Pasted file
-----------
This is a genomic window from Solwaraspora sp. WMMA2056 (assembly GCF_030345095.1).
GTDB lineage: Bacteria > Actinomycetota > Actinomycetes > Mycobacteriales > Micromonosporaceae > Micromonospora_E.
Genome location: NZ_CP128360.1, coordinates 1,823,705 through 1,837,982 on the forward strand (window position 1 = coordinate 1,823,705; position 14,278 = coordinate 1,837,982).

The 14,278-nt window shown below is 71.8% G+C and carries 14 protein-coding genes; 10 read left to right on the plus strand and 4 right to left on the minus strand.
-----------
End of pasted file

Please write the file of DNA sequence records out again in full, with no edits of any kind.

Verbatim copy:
This is a genomic window from Solwaraspora sp. WMMA2056 (assembly GCF_030345095.1).
GTDB lineage: Bacteria > Actinomycetota > Actinomycetes > Mycobacteriales > Micromonosporaceae > Micromonospora_E.
Genome location: NZ_CP128360.1, coordinates 1,823,705 through 1,837,982 on the forward strand (window position 1 = coordinate 1,823,705; position 14,278 = coordinate 1,837,982).

The 14,278-nt window shown below is 71.8% G+C and carries 14 protein-coding genes; 10 read left to right on the plus strand and 4 right to left on the minus strand.